Paroxetine administered in low doses to treat vasomotor symptoms associated with menopause did not yield significant changes in body weight or sexual function, according to pooled phase 3 results published in Menopause.
The findings came from two randomized, placebo-controlled trials looking at the effects of paroxetine 7.5 mg (Brisdelle, Noven Therapeutics), a selective serotonin reuptake inhibitor (SSRI), on postmenopausal women with moderate to severe vasomotor systems during 4, 12 and 24 weeks.
“Compared with baseline, no clinically relevant differences in body weight and BMI, or in reports of decreased libido or altered sexual functioning, were observed between treatment arms over time,” the researchers wrote.
The analysis by David J. Portman, MD, of the Columbus Center for Women’s Health Research, Ohio, and colleagues included assessments of changes in BMI and body weight, Arizona Sexual Experiences Scale score, Hot Flash-Related Daily Interference Scale sexuality subscore and adverse events related to weight or sexual dysfunction.
David J. Portman
The women recruited were experiencing more than seven to eight hot flashes per day, or 50 to 60 per week, in the month preceding screening. After a 12-day, single blind, placebo-controlled run-in period, those compliant with electronic diary entry and still meeting hot flash eligibility criteria were assigned 1:1 to paroxetine 7.5 mg or placebo once daily at bedtime.
The efficacy population (n=1,174) and safety population (n=1,175) had similar baseline values for median weight (approximately 75 kg) and median BMI (approximately 28 kg/m2); the proportion of women with sexual dysfunction was approximately 58%.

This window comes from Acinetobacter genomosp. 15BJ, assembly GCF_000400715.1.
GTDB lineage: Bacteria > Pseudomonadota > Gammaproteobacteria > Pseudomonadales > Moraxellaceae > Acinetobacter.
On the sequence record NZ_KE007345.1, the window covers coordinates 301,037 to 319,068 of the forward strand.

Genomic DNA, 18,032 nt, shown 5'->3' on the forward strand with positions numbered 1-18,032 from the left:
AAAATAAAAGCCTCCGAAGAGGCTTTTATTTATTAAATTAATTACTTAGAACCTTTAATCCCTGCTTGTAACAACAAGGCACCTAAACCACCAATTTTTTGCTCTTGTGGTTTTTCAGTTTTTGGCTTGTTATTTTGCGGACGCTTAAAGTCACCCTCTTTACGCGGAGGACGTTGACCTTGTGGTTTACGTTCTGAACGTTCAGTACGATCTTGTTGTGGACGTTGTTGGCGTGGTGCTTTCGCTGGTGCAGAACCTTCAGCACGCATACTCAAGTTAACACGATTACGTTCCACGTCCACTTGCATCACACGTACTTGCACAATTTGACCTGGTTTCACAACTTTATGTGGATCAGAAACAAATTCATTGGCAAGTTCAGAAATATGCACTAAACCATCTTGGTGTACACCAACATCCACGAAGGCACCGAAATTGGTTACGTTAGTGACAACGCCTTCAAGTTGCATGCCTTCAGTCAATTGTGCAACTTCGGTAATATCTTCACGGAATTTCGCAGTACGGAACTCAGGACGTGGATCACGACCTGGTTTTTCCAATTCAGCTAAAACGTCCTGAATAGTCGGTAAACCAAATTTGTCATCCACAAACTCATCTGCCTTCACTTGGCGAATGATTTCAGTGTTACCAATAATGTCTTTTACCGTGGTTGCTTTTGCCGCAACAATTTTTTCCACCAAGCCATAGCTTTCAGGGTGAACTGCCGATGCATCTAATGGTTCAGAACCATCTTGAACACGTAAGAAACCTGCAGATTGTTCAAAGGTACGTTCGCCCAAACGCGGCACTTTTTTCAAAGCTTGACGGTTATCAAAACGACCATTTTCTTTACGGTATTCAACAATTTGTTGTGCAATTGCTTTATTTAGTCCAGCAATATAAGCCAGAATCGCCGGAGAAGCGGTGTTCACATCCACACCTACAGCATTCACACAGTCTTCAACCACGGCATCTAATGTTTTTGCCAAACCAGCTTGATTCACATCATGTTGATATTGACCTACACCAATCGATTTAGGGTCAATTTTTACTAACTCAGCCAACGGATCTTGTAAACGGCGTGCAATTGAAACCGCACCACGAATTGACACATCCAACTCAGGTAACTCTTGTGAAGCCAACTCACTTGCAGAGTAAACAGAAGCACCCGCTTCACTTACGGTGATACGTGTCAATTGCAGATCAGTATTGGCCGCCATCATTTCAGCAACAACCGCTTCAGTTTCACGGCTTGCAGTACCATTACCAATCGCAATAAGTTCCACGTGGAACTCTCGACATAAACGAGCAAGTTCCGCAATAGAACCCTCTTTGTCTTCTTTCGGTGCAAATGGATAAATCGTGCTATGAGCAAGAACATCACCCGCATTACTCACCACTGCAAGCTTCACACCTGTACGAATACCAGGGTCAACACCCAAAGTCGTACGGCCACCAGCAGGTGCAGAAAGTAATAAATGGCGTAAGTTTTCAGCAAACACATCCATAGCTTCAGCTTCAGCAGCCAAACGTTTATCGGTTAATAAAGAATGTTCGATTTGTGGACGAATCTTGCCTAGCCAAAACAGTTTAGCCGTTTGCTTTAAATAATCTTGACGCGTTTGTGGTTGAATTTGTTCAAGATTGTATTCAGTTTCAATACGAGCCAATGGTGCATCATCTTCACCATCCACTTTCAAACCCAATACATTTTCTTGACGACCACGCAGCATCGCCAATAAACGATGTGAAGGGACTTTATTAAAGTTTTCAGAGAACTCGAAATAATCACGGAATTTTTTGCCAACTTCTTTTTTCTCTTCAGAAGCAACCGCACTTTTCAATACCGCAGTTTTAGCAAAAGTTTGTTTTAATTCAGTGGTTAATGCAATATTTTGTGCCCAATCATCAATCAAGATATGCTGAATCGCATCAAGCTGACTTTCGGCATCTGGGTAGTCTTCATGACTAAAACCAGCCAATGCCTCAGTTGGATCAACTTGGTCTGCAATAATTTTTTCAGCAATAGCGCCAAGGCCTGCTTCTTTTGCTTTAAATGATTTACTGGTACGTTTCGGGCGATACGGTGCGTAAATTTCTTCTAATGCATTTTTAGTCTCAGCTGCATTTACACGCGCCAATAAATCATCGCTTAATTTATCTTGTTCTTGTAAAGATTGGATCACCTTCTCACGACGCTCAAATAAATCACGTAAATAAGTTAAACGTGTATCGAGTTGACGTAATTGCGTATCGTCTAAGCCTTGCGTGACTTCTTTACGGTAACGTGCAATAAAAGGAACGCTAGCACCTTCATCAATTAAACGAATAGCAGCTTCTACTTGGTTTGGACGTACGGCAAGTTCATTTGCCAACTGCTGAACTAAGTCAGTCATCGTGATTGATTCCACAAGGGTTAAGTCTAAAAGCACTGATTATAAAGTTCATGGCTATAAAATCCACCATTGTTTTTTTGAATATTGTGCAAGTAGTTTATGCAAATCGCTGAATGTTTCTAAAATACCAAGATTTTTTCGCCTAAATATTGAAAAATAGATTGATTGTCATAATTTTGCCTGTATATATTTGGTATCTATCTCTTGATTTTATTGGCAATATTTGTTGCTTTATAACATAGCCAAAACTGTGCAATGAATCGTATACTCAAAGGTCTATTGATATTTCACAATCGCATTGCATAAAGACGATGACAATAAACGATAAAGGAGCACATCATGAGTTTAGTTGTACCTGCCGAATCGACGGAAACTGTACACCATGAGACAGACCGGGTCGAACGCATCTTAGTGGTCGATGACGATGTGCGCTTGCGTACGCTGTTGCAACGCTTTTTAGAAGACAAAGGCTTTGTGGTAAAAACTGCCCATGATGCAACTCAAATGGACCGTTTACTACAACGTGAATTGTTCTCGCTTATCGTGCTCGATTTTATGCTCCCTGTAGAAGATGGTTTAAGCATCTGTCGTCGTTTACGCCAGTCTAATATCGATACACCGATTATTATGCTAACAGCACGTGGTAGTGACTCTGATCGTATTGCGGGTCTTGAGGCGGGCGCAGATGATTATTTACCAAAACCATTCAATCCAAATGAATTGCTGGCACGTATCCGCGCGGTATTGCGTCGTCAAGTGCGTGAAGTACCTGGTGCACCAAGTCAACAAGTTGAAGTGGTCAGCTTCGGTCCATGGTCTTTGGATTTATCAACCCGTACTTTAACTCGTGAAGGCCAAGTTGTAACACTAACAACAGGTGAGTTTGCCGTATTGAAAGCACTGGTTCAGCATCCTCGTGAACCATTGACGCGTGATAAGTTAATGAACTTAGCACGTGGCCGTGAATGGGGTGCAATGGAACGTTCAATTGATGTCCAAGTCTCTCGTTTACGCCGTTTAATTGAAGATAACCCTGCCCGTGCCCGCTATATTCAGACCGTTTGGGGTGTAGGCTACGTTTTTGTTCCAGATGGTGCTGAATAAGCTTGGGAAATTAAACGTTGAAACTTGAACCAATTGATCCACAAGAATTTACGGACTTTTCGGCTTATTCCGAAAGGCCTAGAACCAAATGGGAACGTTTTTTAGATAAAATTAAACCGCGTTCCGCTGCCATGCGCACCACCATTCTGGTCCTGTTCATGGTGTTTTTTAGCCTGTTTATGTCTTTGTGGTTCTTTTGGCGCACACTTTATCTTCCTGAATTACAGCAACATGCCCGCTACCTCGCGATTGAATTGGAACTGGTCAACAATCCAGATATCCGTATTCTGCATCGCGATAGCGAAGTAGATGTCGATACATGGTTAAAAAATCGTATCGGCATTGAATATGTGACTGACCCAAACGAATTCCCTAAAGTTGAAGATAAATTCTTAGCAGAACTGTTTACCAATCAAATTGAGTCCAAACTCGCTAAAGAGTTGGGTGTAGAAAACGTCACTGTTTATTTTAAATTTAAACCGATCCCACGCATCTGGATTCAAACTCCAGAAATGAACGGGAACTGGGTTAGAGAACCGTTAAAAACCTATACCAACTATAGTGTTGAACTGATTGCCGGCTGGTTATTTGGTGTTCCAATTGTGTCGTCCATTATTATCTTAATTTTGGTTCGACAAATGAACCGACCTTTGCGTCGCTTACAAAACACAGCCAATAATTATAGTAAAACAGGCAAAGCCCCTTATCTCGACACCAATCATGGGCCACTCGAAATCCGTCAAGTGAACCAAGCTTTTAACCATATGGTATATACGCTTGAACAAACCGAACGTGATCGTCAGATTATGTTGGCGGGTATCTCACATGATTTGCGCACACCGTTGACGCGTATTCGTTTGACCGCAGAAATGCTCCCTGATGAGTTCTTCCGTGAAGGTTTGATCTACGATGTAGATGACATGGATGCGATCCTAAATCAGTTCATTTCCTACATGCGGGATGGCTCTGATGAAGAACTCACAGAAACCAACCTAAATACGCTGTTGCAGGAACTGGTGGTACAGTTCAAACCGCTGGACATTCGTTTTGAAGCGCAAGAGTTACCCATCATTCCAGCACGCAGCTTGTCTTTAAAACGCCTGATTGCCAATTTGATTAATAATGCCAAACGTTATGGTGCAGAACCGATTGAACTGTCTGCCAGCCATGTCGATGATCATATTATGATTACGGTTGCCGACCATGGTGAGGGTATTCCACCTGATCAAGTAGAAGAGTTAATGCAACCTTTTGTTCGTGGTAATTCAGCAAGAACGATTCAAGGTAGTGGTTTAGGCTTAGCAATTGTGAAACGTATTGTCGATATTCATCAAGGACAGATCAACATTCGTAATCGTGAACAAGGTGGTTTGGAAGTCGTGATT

No clinically meaningful or statistically significant changes in weight or sexual function assessments were observed with paroxetine from baseline. Small but statistically significant increases in weight and BMI were demonstrated by the placebo group, but only at 4 weeks. No significant between-group differences were seen in the proportion of women with ≥7% gain in body weight on week 4, 12 or 24. Rates for adverse events suggestive of sexual dysfunction were similarly low with paroxetine and placebo.
The researchers noted limitations of the study, including short treatment duration and follow-up period.
“Several studies of SSRIs and [serotonin-norepinephrine reuptake inhibitors] have reported stable weight or even small weight losses during short-term treatment (4-6 months) and increases in weight across a longer trial duration (≥12 months),” the researchers wrote. “The impact of paroxetine 7.5 mg on body weight and sexual function for a treatment duration longer than 24 weeks is unknown.”
Disclosure: Portman reports various financial ties to Noven. See the study for a full list of researchers’ financial disclosures.